Parales to Head Houston DWI Task Force Despite Reprimands

 

 Last month Police Chief Charles McClelland named Daniel S. Parales as the new Houston DWI task force supervisor.  The reason his appointment has provoked so much controversy is because he was reprimanded in April for not charging an HPD officer with a DWI when he was clearly intoxicated.  After colliding with a school bus and testing a BAC of over twice the legal limit, Parales let the officer go and attempted to cover the whole thing up. 

Teresa Argueta was driving the privately owned school bus when the accident occurred, and luckily was the only occupant.  She was later cited for running a stop sign.  Argueta claimed that the vehicle Sergeant Ruben Trejo was driving at the time of the accident contained opened beer and wine bottles, and that Trejo smelled strongly of alcohol. 

Officers who responded to the scene were later reprimanded for not taking the bottles as evidence.  However, the officers claimed that the bottles Argueta spoke of were unopened. 

Teresa Argueta’s son, Aaron Argueta, rushed to the scene of the accident after receiving a phone call from his mother about the accident.  When he arrived he immediately went to the site of impact and attempted to take pictures of the alcohol in the police officer’s car. Argueta claims that the officers threatened to arrest him if he photographed the inside of the car.

Chief McClelland continues to defend his decision of appointing Parales as the new Houston DWI task force supervisor, stating that Parales and the other officers reprimanded in the event will in no way repeat the mistakes they were disciplined for.

Sergeant Trejo was charged with a DWI two weeks after the accident, and has since retired from his position as an HPD Sergeant. 

Aaron Argueta voiced concerns over what he thinks was an obvious cover-up.  He told the media that if he had hit a school bus while driving drunk, he would most certainly be in a penitentiary. 

However, the Houston Police Officer’s union has been extremely critical of McClelland’s punishment towards the HPD officers who responded to the scene of the April 13th accident.  The union thinks that the punishment was unnecessary, and that the officers did not make any mistakes that would warrant such reprimands. 

Even Mothers Against Drunk Drivers (MADD) agrees with Parales’ appointment as supervisor of the Houston DWI task force.  MADD says that they are happy with any concentrated efforts to stop drunk driving in Houston.

Public controversy over HPD and other local law enforcement agencies is nothing new in Houston.  Only last month the Harris County Sherriff’s parole department was under scrutiny, and hundreds of drug tests were deemed inadmissible in court.  It is safe to say that Sergeant Trejo will need a good Houston drunk driving lawyer to defend him, as leniency in his trial is highly unlikely.

 

 Last month Police Chief Charles McClelland named Daniel S. Parales as the new Houston DWI task force supervisor.  The reason his appointment has provoked so much controversy is because he was reprimanded in April for not charging an HPD officer with a DWI when he was clearly intoxicated.  After colliding with a school bus and testing a BAC of over twice the legal limit, Parales let the officer go and attempted to cover the whole thing up.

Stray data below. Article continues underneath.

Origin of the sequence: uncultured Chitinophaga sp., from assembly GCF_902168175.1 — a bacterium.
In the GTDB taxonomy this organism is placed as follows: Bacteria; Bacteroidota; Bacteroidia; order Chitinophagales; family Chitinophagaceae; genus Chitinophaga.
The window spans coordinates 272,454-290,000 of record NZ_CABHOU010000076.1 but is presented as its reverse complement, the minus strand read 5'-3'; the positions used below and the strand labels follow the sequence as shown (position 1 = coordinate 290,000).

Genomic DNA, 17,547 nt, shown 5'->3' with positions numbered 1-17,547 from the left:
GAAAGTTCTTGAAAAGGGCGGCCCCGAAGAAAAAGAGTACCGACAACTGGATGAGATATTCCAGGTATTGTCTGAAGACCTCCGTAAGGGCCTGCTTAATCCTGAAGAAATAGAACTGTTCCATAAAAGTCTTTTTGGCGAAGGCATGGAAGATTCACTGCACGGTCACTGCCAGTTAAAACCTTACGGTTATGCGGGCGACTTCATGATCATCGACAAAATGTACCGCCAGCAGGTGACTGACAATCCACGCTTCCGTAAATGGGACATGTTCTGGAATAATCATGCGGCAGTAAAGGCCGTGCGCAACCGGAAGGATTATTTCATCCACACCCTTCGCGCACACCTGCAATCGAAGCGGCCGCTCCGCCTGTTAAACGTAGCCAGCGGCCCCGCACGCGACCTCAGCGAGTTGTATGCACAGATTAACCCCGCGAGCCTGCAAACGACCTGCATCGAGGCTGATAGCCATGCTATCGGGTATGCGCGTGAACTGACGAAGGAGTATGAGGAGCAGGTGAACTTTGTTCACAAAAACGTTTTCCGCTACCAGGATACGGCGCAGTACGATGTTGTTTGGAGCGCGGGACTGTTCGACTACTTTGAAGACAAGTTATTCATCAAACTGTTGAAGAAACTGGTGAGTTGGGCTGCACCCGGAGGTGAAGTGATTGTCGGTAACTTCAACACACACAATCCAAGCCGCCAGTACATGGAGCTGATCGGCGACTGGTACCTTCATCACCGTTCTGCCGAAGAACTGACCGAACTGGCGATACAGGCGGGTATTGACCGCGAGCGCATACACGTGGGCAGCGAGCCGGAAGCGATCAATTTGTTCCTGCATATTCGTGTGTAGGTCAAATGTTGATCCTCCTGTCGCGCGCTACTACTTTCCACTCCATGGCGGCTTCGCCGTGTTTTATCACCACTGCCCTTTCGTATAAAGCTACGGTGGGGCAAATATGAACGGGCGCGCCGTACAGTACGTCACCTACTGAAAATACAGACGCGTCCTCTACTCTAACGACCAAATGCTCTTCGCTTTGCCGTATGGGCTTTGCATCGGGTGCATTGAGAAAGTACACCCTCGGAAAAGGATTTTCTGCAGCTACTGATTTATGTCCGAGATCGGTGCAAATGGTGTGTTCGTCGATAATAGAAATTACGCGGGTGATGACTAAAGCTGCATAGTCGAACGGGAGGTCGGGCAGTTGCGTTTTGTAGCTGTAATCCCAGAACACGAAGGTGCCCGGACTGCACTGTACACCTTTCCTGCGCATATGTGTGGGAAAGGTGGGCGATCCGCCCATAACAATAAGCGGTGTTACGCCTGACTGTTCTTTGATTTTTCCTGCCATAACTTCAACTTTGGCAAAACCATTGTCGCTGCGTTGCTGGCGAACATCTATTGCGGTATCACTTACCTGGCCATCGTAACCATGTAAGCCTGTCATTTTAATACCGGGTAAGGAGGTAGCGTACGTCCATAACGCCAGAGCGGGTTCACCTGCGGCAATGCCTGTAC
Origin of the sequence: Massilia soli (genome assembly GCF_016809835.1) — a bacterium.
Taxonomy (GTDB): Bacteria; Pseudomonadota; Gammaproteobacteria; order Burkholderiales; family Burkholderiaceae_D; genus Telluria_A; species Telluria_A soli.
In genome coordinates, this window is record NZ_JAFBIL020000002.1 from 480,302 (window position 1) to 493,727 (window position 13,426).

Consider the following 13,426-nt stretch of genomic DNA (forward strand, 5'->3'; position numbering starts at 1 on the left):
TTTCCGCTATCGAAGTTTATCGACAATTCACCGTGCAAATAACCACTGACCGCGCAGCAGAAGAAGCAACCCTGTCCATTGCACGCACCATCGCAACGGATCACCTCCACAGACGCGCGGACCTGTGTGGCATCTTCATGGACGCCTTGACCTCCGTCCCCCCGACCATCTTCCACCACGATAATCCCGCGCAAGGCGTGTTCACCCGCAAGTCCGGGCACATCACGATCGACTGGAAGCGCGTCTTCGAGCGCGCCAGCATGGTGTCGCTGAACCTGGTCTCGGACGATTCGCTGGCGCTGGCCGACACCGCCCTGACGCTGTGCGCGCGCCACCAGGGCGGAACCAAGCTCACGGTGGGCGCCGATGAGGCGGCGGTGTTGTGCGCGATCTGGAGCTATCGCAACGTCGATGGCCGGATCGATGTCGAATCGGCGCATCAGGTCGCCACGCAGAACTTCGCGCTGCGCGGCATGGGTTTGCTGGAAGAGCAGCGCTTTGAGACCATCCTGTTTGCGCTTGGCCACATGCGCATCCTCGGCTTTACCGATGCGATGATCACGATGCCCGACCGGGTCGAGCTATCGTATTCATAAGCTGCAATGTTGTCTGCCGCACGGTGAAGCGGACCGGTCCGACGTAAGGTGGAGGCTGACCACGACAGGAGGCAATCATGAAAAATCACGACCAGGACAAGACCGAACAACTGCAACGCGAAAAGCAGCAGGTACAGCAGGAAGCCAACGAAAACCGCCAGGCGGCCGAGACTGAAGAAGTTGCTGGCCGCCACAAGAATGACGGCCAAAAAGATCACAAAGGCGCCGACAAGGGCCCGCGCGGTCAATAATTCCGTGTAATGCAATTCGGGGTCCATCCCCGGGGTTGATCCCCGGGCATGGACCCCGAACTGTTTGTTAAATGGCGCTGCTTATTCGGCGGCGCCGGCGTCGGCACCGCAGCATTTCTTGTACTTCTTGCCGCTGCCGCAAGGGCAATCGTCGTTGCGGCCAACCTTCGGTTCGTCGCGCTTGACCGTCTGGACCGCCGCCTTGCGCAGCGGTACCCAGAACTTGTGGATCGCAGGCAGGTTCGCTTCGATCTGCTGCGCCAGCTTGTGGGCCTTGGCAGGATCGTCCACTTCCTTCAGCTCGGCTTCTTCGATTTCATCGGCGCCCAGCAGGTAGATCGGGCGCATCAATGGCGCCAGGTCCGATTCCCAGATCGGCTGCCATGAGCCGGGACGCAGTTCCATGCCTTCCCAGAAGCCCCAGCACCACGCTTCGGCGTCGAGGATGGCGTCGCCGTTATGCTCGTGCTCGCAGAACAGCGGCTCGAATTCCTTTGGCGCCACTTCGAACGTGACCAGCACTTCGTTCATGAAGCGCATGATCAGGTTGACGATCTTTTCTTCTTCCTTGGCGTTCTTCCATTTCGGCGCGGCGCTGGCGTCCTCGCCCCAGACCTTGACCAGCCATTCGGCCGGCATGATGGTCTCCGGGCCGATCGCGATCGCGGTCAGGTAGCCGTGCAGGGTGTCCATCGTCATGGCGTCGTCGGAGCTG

Teresa Argueta was driving the privately owned school bus when the accident occurred, and luckily was the only occupant.  She was later cited for running a stop sign.  Argueta claimed that the vehicle Sergeant Ruben Trejo was driving at the time of the accident contained opened beer and wine bottles, and that Trejo smelled strongly of alcohol. 

Officers who responded to the scene were later reprimanded for not taking the bottles as evidence.  However, the officers claimed that the bottles Argueta spoke of were unopened. 

Teresa Argueta’s son, Aaron Argueta, rushed to the scene of the accident after receiving a phone call from his mother about the accident.  When he arrived he immediately went to the site of impact and attempted to take pictures of the alcohol in the police officer’s car. Argueta claims that the officers threatened to arrest him if he photographed the inside of the car.

Chief McClelland continues to defend his decision of appointing Parales as the new Houston DWI task force supervisor, stating that Parales and the other officers reprimanded in the event will in no way repeat the mistakes they were disciplined for.

Sergeant Trejo was charged with a DWI two weeks after the accident, and has since retired from his position as an HPD Sergeant. 

Aaron Argueta voiced concerns over what he thinks was an obvious cover-up.  He told the media that if he had hit a school bus while driving drunk, he would most certainly be in a penitentiary. 

However, the Houston Police Officer’s union has been extremely critical of McClelland’s punishment towards the HPD officers who responded to the scene of the April 13th accident.  The union thinks that the punishment was unnecessary, and that the officers did not make any mistakes that would warrant such reprimands. 

Even Mothers Against Drunk Drivers (MADD) agrees with Parales’ appointment as supervisor of the Houston DWI task force.  MADD says that they are happy with any concentrated efforts to stop drunk driving in Houston.

Public controversy over HPD and other local law enforcement agencies is nothing new in Houston.  Only last month the Harris County Sherriff’s parole department was under scrutiny, and hundreds of drug tests were deemed inadmissible in court.  It is safe to say that Sergeant Trejo will need a good Houston drunk driving lawyer to defend him, as leniency in his trial is highly unlikely.

 

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